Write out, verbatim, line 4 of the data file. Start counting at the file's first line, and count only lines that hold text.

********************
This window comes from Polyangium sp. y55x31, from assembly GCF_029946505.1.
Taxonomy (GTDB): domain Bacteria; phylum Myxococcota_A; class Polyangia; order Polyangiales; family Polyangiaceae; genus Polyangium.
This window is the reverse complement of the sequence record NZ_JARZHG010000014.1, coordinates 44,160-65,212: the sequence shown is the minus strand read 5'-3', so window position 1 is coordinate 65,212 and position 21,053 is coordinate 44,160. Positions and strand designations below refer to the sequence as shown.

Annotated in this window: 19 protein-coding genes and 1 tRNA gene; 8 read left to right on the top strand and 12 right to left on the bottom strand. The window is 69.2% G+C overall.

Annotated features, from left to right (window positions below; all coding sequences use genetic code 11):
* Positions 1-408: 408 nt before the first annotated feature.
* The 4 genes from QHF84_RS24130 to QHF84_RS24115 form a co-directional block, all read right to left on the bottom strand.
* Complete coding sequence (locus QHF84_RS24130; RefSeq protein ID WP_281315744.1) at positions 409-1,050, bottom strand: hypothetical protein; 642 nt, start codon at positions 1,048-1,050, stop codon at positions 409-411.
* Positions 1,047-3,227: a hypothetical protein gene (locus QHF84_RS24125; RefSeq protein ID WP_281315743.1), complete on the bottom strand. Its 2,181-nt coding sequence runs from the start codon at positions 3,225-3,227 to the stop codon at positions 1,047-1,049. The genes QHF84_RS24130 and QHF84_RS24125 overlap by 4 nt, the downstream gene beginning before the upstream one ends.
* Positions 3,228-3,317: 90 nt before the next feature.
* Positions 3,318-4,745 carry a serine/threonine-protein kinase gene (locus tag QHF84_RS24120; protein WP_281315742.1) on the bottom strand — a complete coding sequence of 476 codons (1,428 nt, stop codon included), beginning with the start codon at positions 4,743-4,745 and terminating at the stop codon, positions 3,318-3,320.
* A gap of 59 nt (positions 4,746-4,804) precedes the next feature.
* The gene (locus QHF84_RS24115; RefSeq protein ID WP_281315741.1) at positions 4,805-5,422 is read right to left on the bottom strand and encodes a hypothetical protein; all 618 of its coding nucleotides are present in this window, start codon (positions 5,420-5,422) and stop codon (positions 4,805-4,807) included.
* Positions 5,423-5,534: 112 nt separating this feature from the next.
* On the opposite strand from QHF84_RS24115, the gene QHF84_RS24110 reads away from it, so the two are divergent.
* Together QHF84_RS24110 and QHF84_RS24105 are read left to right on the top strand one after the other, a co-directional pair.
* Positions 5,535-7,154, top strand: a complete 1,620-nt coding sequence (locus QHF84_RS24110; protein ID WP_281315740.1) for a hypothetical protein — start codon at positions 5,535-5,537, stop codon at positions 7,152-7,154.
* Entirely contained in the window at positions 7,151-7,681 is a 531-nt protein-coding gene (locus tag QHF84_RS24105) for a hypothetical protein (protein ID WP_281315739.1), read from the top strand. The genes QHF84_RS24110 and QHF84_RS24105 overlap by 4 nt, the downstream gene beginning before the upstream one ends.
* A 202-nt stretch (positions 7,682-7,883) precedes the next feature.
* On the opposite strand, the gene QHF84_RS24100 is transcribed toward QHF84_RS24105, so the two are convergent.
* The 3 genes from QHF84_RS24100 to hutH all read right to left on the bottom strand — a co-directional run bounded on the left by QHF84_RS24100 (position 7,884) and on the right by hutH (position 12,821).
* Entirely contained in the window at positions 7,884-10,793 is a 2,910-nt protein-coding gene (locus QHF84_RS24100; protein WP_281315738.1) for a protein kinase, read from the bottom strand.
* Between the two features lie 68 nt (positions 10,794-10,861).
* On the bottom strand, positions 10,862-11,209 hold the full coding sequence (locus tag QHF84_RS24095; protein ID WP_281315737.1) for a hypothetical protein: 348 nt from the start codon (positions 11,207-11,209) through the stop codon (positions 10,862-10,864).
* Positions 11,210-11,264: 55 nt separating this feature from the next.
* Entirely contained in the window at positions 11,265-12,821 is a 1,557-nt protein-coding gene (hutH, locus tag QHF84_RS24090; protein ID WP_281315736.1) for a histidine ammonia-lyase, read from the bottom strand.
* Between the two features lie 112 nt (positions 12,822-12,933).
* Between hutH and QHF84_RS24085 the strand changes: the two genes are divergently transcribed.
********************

Annotated in this window: 19 protein-coding genes and 1 tRNA gene; 8 read left to right on the top strand and 12 right to left on the bottom strand. The window is 69.2% G+C overall.